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|Description Text||As you probably know we are trying to increase the thickness of our median concrete barriers from 6" to 8" and add min. amount of reinforcement to match AASHTO's design. However, we are facing some resistance from the designers, they are telling me that we do not have any problem with the non-reinforced 6" F-shape design now why change? On the other hand our bridge department did some strength requirement calculations and they are telling me that our 6" non-reinforced barrier does not have the required strength under NCHRP 350 (~ 54-60 Kips). I appreciate your comments and guidance in this matter.|
|Date||June 24, 2004|
|Response||With regard to the issue of concrete median barriers, I am aware that much discussion has taken place within MnDOT over the last 6 to 12 months. In my opinion, non-reinforced concrete barriers are not my first choice, in that over time, significant cracking can occur due to environmental changes. If impacts later occur in regions where these cracks or even large gaps are located, then vehicle penetrations or snag may occur. Yes, it is possible to design thick, non-reinforced barriers to resist the vehicle loads imparted into them when the barriers have continuity. However, when discontinuities exist, it is uncertain whether vehicle containment and a safe redirection will result.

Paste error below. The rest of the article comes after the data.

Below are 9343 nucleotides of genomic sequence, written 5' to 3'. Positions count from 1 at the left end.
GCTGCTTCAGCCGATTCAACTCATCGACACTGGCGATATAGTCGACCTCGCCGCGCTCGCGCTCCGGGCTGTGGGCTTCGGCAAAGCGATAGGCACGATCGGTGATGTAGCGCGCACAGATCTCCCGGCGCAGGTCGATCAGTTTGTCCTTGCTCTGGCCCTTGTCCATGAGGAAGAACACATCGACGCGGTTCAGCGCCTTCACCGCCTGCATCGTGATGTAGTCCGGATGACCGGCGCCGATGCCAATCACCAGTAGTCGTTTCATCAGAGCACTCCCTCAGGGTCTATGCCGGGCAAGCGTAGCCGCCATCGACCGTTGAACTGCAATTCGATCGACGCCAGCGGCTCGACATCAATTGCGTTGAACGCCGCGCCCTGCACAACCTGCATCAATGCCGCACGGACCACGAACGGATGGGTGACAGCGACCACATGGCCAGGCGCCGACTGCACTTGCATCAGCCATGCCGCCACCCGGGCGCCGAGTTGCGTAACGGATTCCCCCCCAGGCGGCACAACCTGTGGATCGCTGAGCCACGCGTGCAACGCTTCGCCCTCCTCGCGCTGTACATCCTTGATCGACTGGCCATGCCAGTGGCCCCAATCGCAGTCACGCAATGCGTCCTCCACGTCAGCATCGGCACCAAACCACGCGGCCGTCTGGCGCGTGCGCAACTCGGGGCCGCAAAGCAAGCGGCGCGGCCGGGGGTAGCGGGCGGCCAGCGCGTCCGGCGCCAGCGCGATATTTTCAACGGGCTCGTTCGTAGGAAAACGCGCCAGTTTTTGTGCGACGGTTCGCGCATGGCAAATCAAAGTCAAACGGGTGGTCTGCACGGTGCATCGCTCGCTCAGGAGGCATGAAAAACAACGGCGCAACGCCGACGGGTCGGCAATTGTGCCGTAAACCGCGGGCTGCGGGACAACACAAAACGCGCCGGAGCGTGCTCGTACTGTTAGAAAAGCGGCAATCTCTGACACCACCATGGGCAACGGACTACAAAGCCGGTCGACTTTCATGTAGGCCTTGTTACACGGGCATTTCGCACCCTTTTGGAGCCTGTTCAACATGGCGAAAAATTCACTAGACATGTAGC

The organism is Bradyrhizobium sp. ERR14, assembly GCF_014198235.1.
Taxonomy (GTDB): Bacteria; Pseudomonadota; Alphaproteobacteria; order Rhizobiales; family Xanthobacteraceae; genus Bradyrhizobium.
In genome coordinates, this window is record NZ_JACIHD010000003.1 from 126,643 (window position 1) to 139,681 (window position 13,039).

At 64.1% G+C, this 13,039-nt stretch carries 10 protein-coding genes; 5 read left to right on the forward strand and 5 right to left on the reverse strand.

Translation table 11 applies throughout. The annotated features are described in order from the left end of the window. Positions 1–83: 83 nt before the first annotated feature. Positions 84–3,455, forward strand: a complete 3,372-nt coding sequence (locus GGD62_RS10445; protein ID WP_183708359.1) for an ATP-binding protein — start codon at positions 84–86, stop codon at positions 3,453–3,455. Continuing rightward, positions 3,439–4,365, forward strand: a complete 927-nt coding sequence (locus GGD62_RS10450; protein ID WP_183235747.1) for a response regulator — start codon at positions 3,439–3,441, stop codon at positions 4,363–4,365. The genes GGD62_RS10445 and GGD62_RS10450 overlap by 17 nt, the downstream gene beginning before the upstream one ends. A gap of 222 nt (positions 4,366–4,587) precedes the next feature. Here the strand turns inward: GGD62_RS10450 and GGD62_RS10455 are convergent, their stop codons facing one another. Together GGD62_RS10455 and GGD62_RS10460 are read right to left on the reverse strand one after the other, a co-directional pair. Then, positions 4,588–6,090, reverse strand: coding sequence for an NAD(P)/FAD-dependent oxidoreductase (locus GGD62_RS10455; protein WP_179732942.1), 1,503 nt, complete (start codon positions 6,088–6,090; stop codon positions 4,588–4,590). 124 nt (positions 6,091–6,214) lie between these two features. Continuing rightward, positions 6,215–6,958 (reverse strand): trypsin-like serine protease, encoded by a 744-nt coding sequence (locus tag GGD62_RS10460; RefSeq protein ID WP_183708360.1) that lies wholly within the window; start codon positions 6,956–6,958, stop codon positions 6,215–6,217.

In my opinion, the issue of barrier width is mostly a non-issue as long as adequate steel reinforcement is provided. A steel reinforced barrier (half-section bridge railing), configured with a 6-in. width, has been shown to meet both the TL-3 and TL-4 safety performance requirements of NCHRP 350. Thus, as long as adequate longitudinal and vertical steel is provided, then narrower widths can be designed to meet the safety standards.
Over the last several years, MwRSF researchers have conducted significant research on an 8-in. wide (top end), steel reinforced, F-shape concrete barrier that could be used in both temporary, free-standing applications as well as in two alternative tied-down applications. This research was all conducted according to the TL-3 safety standards. From this effort, the importance of the steel reinforcement and 8-in. barrier width was shown on more than one occasion, actually 3 to 4 occasions. Had this barrier design been narrower, say 6-in. at the top, and had the same quantity of steel but just placed inward due to the 2-in. decrease in barrier width, we likely would not have safely redirected the pickup truck in multiple crash tests.
In summary, several concrete barrier designs can be optimized to use either the 6 or 8-in. top widths as long as adequate steel reinforcement is provided. However, non-reinforced concrete barriers should not be used unless it can be shown that they will perform in an acceptable manner after being exposed to significant environmental conditions and contain the cracks or gaps within them at the time of testing (i.e., loss of rail continuity).
If you have any questions regarding the information contained herein, please feel free to contact me at your earliest convenience.
|Date||June 28, 2004|
130 Whittier Research Center
2200 Vine Street
Lincoln, NE 68583-0853
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